Surprisingly, evidently not. Briefly the facts in Plate v. Atlas Copco Canada Inc., 2019 ONCA 196: an Executive in the role of Vice President Global Strategic Customers was terminated for just cause grounded in a decades-long defrauding of the company and its benefits provider in conspiracy with the latter’s consultant, to the extent of over $20,000,000, over a million of which resulted to the Executive personally. His argument that he was a bystander incidentally enriched to the knowledge of the employer failed, conviction entered, no appeal pursued.

In the course of the criminal process the Court readily found that the Executive was a “fiduciary”, a formidable position of trust: the duty of replete fidelity, selfless devotion to the “beneficiary” (here the employer), compelling so-called “righteousness” behaviour.

Sure we jealously guard against a knee-jerk finding of “fiduciary”. But to be fair, it is not rocket-science: as a default individuals in a senior management role (like this guy) are fiduciaries. One would not criticize the Criminal Court’s view that “beyond a reasonable doubt” this executive owed and breached that duty of “utmost good faith” by participating in and benefiting from the fraud regardless if a “passive” recipient.

We are reminded of two things: “beyond a reasonable doubt” is a very high onus. Equally, fiduciary compliance requires “righteous” behaviour— an extremely high standard. Any departure whatsoever from that pristine behaviour is a breach of duty, known as “civil fraud”.

The twist? Notwithstanding criminal conviction he elected to pursue wrongful dismissal damages, reframing his conduct in the civil process as something akin to non-participatory ‘innocent bystander’ incidental enrichment.

Creative perhaps, but against the requirement that a fiduciary act “selflessly”, one would anticipate little judicial appetite for such remedial pursuit from a convicted felon. One might also predict intolerance for re-adjudicating the issue of fiduciary status in a forum which compels a much less stringent onus “on a balance of probabilities”.

But this particular proceeding provides some further twists. Unsurprisingly the employer attempted to cauterize this wound by promulgating the Criminal Court’s finding of fiduciary status (and the conviction for fraud) as a complete answer to upstart litigation of that which was already judicially considered— what lawyers call res judicata: “already been decided”.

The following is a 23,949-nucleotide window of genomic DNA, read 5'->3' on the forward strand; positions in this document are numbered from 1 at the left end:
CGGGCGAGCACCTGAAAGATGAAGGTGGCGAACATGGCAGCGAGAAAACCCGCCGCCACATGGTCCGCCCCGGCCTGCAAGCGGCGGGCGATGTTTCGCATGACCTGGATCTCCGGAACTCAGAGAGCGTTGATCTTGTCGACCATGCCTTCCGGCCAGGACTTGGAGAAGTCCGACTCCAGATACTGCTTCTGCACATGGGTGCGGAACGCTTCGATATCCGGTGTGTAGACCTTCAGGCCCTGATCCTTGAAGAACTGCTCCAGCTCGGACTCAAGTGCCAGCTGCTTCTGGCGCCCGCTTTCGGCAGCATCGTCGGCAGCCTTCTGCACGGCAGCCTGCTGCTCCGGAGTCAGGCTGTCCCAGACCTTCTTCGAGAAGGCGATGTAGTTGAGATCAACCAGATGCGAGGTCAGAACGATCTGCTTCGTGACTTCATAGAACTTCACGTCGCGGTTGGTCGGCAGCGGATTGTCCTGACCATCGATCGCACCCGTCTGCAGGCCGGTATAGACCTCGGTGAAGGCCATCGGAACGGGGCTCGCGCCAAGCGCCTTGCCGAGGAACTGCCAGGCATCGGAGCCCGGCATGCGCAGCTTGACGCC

The Judge hearing the peremptory application— the Summary Judgement— agreed: ‘been there done that’: another Court on a much higher onus found that he was a fiduciary and was guilty of fraud, rulings from which he did not appeal. Regardless, one would not anticipate any contrary ruling undermining a ‘safe’ — arguably trite—conclusion that as a Senior Executive he owed a fiduciary duty: “the highest duty known to law”.

Done. Okay: not done. On appeal from the Summary Judgement Order dismissing the civil claim, the Court of Appeal ‘drilled down’ on both process and disposition, providing insight into the interaction of criminal versus civil, and between summary judgement versus trial.

Lessons learned? Well, don’t be so fast to assume that a criminal finding of status migrates seamlessly into parallel civil proceedings. Secondly, don’t be so fast to dispose of such matters by way of summary judgement application when there may be “substantial issues requiring a trial”, therefore ordering that the civil matter go to trial. In other words, quixotically the “criminal fiduciary” may not be the “civil fiduciary” or at least that status requires a fulsome trial to adjudicate.

Easy to get into the weeds on this. Staying above them, the Appeal Court likely wished to emphasis that the Rule of Law requires that res judicata not prohibit a fulsome inquiry in a civil trial on “a finding of fact and law”, as is the case of fiduciary standing. Correspondingly, while the Supreme Court has tasked all levels of Court to default to Summary Judgement versus long, expensive, Court-consuming trials, not all square pegs fit into the proverbial round holes.

From 10,000 feet it is available to question not the logic of adherence to first principals of jurisprudence, but certainly the result: this senior executive would conventionally be easily found to owe a fiduciary obligation to his employer, and certainly not to insinuate himself in practices that result in clandestine personal benefit, known as a “secret profit”. It is also available to question the purpose of revisiting such status in a protracted wrongful dismissal action against the backdrop of criminal conviction. One would argue that the end result is inevitable regardless of the granularity of the process by which to get there.

One should not question the oversight Court’s emphasis on due process. But certainly into the tangled weeds we go as the matter now proceeds to a protracted trial on a point already well argued and compellingly disposed of elsewhere.

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Photo of Mark Ellis Mark Ellis

Mark Ellis is an experienced litigator who appears regularly before all levels of courts and tribunals in Ontario. Mark has also appeared as lead counsel on several occasions at the Supreme Court of Canada. As the author of Canada’s leading treatise on fiduciary obligations and three related books, his opinion is regularly sought in Canada’s boardrooms regarding all aspects of corporate compliance and governance. Mark is a highly-regarded speaker, having chaired over two hundred conferences throughout his career, and spoken internationally regarding compliance, governance and anti-corruption. He is also a visiting professor at Queen’s University.